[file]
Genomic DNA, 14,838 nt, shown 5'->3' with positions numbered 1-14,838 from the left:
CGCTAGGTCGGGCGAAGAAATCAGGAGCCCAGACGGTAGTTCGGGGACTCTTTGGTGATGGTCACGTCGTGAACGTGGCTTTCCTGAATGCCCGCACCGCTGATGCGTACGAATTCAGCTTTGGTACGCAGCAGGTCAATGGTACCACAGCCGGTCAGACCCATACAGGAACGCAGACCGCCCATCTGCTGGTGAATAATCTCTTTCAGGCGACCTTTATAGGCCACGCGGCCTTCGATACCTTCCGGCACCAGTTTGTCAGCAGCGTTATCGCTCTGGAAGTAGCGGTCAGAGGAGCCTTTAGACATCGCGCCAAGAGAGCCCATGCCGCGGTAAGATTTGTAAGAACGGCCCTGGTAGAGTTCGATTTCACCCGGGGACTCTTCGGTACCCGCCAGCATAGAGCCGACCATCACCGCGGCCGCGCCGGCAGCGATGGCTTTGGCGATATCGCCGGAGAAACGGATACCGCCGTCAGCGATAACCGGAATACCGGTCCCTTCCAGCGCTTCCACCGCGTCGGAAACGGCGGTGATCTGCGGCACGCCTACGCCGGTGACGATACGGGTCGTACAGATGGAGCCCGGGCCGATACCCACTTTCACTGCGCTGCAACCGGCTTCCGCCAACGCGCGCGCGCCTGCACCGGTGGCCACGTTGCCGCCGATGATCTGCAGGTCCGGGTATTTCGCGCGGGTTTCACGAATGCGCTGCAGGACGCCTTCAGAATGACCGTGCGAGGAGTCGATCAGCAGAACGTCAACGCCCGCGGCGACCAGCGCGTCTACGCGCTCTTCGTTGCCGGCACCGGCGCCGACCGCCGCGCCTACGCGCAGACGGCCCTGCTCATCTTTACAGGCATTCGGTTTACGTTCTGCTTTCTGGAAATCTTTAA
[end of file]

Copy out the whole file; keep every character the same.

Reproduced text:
Genomic DNA, 14,838 nt, shown 5'->3' with positions numbered 1-14,838 from the left:
CGCTAGGTCGGGCGAAGAAATCAGGAGCCCAGACGGTAGTTCGGGGACTCTTTGGTGATGGTCACGTCGTGAACGTGGCTTTCCTGAATGCCCGCACCGCTGATGCGTACGAATTCAGCTTTGGTACGCAGCAGGTCAATGGTACCACAGCCGGTCAGACCCATACAGGAACGCAGACCGCCCATCTGCTGGTGAATAATCTCTTTCAGGCGACCTTTATAGGCCACGCGGCCTTCGATACCTTCCGGCACCAGTTTGTCAGCAGCGTTATCGCTCTGGAAGTAGCGGTCAGAGGAGCCTTTAGACATCGCGCCAAGAGAGCCCATGCCGCGGTAAGATTTGTAAGAACGGCCCTGGTAGAGTTCGATTTCACCCGGGGACTCTTCGGTACCCGCCAGCATAGAGCCGACCATCACCGCGGCCGCGCCGGCAGCGATGGCTTTGGCGATATCGCCGGAGAAACGGATACCGCCGTCAGCGATAACCGGAATACCGGTCCCTTCCAGCGCTTCCACCGCGTCGGAAACGGCGGTGATCTGCGGCACGCCTACGCCGGTGACGATACGGGTCGTACAGATGGAGCCCGGGCCGATACCCACTTTCACTGCGCTGCAACCGGCTTCCGCCAACGCGCGCGCGCCTGCACCGGTGGCCACGTTGCCGCCGATGATCTGCAGGTCCGGGTATTTCGCGCGGGTTTCACGAATGCGCTGCAGGACGCCTTCAGAATGACCGTGCGAGGAGTCGATCAGCAGAACGTCAACGCCCGCGGCGACCAGCGCGTCTACGCGCTCTTCGTTGCCGGCACCGGCGCCGACCGCCGCGCCTACGCGCAGACGGCCCTGCTCATCTTTACAGGCATTCGGTTTACGTTCTGCTTTCTGGAAATCTTTAA